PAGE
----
*take nothing for granted!
Unless otherwise indicated all photos © Richard McKie 2005 - 2015

Who is Online

We have 178 guests and no members online

Translate to another language

Coup and Annexation

 

 

In January 1893 the Cruiser USS Boston was in Honolulu Harbor and her captain was being entertained by the US Government Minister (and Envoy Extraordinary) to the Kingdom, John Leavitt Stevens and local businessmen from the Committee of Safety.

Stevens had been a journalist and was an advocate of the doctrine of 'Manifest Destiny' that had been used to justify the seizing of Indian territory and the westward flow of settlers in the US.  Later it would justify the extension of American power across the Pacific to Japan (Read More...) and the Philippines. 

Advocates believed that Divine Providence had set America the task of spreading their founding beliefs, democratic institutions and technologies across the continent and then outwards to the world.  Like The Blues Brothers, they were on a mission from God.  Similar 'manifest destinies' would later be claimed by International Communism and by the Nazis under the doctrine of Lebensraum.

So in that American 'can do ' spirit and after a couple of drinks, on the afternoon of January 16 Stevens directed the captain of the Boston to provide 162 armed sailors and Marines to come ashore and support the local militia of the Committee of Safety as they deposed the Queen, raised the US flag and declared the Republic of Hawaii.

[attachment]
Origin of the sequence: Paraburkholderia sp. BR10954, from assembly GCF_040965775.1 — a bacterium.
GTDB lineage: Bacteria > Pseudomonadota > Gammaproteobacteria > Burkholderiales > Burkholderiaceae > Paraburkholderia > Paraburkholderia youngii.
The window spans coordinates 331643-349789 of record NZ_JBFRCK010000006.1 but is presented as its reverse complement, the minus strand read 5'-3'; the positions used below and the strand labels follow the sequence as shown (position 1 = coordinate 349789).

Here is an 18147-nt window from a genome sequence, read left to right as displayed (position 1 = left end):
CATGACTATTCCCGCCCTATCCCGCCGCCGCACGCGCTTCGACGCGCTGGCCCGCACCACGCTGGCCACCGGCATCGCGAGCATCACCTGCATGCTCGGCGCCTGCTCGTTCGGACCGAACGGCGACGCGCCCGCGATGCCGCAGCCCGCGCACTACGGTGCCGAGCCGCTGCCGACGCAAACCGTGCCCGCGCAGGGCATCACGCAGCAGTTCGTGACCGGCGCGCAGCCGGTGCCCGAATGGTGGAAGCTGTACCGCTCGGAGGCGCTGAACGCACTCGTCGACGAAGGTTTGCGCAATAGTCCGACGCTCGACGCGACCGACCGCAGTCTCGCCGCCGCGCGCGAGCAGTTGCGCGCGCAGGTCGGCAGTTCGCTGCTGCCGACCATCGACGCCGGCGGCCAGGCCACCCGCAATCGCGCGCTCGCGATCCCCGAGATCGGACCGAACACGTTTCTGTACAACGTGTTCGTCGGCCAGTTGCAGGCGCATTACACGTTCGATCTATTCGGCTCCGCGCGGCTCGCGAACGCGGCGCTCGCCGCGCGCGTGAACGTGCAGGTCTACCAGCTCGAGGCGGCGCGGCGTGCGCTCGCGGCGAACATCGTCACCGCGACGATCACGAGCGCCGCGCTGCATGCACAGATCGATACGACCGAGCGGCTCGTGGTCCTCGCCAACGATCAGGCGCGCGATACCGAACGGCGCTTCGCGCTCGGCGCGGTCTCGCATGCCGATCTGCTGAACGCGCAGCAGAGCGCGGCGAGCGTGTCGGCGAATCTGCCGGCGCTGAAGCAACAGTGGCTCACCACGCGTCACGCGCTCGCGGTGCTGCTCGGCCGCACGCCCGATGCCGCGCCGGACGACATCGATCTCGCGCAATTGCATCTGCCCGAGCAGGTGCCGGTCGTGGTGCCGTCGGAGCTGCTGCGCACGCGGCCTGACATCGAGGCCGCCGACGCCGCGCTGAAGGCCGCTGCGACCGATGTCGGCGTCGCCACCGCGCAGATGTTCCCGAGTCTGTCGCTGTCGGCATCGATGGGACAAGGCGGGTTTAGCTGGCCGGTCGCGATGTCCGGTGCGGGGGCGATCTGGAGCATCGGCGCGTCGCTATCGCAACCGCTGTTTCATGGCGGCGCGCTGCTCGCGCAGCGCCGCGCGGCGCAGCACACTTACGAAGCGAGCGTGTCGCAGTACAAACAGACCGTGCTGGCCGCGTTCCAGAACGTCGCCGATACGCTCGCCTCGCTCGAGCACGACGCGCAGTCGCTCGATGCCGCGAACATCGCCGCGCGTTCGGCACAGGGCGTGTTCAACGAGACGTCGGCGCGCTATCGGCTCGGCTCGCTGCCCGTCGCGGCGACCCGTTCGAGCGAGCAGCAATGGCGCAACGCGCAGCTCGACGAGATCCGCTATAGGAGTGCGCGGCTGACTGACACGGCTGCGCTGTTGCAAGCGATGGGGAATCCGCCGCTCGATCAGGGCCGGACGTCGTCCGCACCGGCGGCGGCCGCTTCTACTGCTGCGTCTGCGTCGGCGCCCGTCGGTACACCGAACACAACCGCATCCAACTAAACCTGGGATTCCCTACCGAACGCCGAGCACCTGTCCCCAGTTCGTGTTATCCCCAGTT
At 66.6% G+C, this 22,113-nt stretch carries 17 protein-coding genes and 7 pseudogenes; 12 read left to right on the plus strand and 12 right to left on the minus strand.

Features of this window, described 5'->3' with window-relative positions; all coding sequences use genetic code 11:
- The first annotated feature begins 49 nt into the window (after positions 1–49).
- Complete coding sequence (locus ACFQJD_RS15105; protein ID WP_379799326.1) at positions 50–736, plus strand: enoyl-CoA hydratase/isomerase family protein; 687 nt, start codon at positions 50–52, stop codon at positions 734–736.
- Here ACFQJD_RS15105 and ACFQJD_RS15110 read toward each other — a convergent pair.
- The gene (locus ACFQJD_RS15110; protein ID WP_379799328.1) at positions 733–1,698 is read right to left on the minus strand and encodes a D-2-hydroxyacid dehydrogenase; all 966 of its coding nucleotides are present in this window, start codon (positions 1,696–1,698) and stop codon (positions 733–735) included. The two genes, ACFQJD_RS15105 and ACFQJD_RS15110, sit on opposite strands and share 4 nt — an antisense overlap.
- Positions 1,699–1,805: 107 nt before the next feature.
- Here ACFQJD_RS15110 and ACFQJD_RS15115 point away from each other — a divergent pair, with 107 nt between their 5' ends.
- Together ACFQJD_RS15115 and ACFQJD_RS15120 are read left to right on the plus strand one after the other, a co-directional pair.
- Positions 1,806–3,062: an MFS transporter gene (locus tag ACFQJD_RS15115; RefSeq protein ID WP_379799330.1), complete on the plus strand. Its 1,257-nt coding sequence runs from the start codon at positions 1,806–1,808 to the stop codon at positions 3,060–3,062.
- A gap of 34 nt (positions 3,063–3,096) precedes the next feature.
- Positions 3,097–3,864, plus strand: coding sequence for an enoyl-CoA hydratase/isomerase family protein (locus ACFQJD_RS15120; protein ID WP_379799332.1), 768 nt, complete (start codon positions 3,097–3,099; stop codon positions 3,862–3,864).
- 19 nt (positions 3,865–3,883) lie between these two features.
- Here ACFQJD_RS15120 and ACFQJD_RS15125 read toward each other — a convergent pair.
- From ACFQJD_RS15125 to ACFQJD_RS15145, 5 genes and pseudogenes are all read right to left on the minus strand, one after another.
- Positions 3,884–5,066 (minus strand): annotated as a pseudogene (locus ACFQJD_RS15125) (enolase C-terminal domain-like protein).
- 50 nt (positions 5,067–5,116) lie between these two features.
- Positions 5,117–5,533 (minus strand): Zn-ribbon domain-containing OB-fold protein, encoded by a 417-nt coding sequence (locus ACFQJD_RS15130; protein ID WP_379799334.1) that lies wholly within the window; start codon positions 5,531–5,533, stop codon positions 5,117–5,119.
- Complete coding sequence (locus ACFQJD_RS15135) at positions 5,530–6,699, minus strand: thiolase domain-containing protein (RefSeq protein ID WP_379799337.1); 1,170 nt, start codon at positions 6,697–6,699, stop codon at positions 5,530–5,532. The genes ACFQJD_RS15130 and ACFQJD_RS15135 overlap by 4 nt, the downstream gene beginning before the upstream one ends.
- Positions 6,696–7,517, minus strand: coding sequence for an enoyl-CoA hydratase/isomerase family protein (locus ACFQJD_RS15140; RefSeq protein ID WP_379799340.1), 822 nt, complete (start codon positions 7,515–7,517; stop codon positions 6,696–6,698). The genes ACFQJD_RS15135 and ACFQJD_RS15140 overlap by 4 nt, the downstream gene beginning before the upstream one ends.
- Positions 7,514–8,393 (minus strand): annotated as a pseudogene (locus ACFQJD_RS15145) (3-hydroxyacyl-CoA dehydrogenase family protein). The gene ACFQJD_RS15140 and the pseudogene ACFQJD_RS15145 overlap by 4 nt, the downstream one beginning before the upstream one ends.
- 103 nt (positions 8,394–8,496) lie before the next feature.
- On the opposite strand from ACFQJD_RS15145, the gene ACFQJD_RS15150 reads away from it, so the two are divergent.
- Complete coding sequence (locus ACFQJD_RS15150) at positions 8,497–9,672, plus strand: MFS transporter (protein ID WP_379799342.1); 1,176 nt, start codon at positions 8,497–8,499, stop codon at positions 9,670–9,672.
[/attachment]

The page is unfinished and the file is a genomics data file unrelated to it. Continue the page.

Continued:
When news of the coup reached President Cleveland's administration in Washington an enquiry was initiated. It concluded that the monarchy had been illegally overthrown by force with the complicity of a United States Minister.  Cleveland's State of the Union address included the statement: "Upon the facts developed it seemed to me the only honorable course for our Government to pursue was to undo the wrong that had been done by those representing us and to restore as far as practicable the status existing at the time of our forcible intervention."  Thus the US would emulate the British restoration of 1843.

Yet the provisional government refused to step down.  Instead they formally established the 'Republic of Hawai'i ' on US Independence Day, July 4, 1894, with Sanford Dole, a missionary descendent, as President.  They then sat back to await forcible intervention by the United States to restore the Monarchy.

The following year an attempt was made by Hawaiian  monarchists to restore the Queen but it was put down with extreme prejudice and she was put under house arrest. To get an amnesty for arrested loyalists she relinquished her claim to the throne. Japan protested both the overthrow and the brutality with which the counter revolution was put down. The Monarchy had the support of the most Japanese Hawaiians who were among those opposing increasing US influence.  Might Japan attempt to invade?  Might that, possibly invented threat, force the US to support the rogue Republic?

Meanwhile sugar prices had collapsed when the US opened its markets to other producers - making the reciprocity agreement worthless.  The economy was in ruins.